Preface: The backdrop of this post is the terrorist attacks that rocked Brussels four days after Belgian and French security forces arrested Salah Abdeslam in the Molenbeek neighborhood of Brussels. The violence spreads.
You will continually hear of wars and rumors of wars . . . those things must take place. (Jesus of Nazareth in Matthew 24:6, Amplified Bible).
Do you remember the name Neville Chamberlain? He preceded Winston Churchill as Prime Minister of Great Britain. Here is what he said to the British people on September 30, 1938 after landing at Heston Aerodrome upon his return from his meeting with Hitler:
The settlement of the Czechoslovakian problem, which has now been achieved is, in my view, only the prelude to a larger settlement in which all Europe may find peace. This morning I had another talk with the German Chancellor, Herr Hitler, and here is the paper which bears his name upon it as well as mine. … We regard the agreement signed last night and the Anglo-German Naval Agreement as symbolic of the desire of our two peoples never to go to war with one another again.
Later the same day outside of 10 Downing Street, Chamberlain offered hope and comfort to the British people,
My good friends, for the second time in our history, a British Prime Minister has returned from Germany bringing peace with honour. I believe it is peace for our time. We thank you from the bottom of our hearts. Go home and get a nice quiet sleep.
I am no government official, but please trust me when I say there will be no peace for our time. Those of you who know history know that Chamberlain was tragically wrong. I hope you can see that anyone who assures you peace and security in the face of the ISIS threat does so for their own benefit not for yours.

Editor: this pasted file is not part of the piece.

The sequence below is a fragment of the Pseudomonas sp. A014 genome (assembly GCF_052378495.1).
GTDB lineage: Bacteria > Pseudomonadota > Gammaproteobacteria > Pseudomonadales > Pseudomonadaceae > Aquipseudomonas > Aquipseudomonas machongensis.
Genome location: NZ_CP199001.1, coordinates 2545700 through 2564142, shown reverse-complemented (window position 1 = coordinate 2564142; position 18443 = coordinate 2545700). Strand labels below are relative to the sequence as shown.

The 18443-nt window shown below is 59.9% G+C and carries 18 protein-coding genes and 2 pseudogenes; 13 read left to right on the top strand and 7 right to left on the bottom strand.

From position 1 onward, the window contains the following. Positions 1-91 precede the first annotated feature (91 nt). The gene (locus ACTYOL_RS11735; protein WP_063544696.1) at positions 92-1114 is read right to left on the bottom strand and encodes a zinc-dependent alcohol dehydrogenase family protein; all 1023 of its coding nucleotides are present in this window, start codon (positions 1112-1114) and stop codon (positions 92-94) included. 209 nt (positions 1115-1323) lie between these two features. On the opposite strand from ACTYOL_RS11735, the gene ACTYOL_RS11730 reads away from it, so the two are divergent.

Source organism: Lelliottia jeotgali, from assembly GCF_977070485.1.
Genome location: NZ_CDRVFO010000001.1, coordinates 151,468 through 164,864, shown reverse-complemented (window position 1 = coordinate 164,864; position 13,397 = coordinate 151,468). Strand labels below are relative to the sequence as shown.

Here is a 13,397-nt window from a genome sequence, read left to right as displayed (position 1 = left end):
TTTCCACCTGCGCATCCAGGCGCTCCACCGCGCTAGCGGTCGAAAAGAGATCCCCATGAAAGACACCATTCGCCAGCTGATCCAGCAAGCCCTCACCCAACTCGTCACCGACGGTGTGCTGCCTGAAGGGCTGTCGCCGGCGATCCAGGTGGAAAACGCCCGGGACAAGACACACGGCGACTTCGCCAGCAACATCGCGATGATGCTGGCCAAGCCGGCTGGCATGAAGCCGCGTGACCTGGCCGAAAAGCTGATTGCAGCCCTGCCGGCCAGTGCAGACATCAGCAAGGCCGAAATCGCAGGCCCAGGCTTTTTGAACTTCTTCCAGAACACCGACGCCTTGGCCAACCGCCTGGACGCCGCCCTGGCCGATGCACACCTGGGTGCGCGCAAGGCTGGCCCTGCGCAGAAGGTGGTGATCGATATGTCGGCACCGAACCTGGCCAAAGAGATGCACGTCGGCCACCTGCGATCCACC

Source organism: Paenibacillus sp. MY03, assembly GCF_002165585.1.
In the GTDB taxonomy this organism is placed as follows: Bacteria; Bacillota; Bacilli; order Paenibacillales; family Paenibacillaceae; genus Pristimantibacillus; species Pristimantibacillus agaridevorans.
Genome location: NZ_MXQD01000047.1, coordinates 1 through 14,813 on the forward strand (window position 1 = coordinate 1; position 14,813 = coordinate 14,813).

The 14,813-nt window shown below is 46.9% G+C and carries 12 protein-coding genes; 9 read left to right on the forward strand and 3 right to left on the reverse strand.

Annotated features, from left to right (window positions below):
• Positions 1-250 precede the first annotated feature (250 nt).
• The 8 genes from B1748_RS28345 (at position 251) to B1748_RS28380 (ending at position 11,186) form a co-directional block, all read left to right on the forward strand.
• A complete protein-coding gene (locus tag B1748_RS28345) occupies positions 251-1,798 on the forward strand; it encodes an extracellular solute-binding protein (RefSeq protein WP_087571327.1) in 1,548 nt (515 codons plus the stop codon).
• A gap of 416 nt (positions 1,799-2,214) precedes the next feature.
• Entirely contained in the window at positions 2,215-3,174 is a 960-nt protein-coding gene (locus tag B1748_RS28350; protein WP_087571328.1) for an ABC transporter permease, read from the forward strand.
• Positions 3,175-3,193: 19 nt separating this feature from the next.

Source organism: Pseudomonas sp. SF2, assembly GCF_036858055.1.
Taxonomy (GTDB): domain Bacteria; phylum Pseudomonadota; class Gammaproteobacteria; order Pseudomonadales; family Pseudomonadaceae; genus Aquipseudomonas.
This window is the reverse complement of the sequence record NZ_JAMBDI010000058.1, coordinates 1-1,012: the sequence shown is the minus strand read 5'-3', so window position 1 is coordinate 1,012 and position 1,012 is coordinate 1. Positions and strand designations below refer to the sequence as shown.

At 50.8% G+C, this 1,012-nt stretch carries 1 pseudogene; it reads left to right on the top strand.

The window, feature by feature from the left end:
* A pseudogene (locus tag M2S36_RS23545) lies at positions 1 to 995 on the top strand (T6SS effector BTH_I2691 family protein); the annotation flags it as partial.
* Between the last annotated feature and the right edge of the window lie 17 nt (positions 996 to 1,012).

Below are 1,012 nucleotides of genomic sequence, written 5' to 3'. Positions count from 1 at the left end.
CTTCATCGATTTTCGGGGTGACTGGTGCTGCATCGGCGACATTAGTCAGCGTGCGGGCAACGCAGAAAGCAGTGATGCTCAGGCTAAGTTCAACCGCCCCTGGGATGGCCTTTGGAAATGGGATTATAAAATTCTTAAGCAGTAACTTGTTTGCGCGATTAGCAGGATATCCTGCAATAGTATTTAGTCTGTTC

What Churchill offered his people after replacing Chamberlain at the political helm of the country was something quite different: “blood, toil, tears, and sweat”
We have before us an ordeal of the most grievous kind. We have before us many, many long months of struggle and of suffering. You ask, what is our policy? I will say: It is to wage war, by sea, land and air, with all our might and with all the strength that God can give us; to wage war against a monstrous tyranny, never surpassed in the dark and lamentable catalogue of human crime. That is our policy. You ask, what is our aim? I can answer in one word: victory. Victory at all costs, victory in spite of all terror, victory, however long and hard the road may be; for without victory, there is no survival. (American Rhetoric: Online Speech Bank, text and audio)
You may be sure that what we face in ISIS and the various other Islamic terrorist groups constitutes an even more “monstrous tyranny” than that of the Third Reich, against which Great Britain stood alone until the United States entered the battle.
In the context of our present situation, you may find appropriate for your consideration and reflection a passage from the speech Jocko Willlink presented upon his retirement from the Seal Teams:
As long as man is, war will always be, always. And our great nation will always need men to do what is in our nature: Kill the enemy. Kill him as he sleeps. Kill him as he plots. Kill him as he hides. Kill him as he fights. That is our nature, and that is our solemn duty. (Jocko Podcast 11)
It is my belief that anything less than attacking our terrorist enemies with such complete vigor will leave our entire nation, our sons and daughters and everything we hold dear, exposed to violence such as we have never known upon our continental soil since our own Civil War.
And the take away? I believe that each of us must be the best we can possibly be so that collectively as families, communities, states, and a nation we will be strong enough to stand against the threat of all terror. I have found Extreme Ownership an unparalleled help in my life in this regard. May it be so in yours.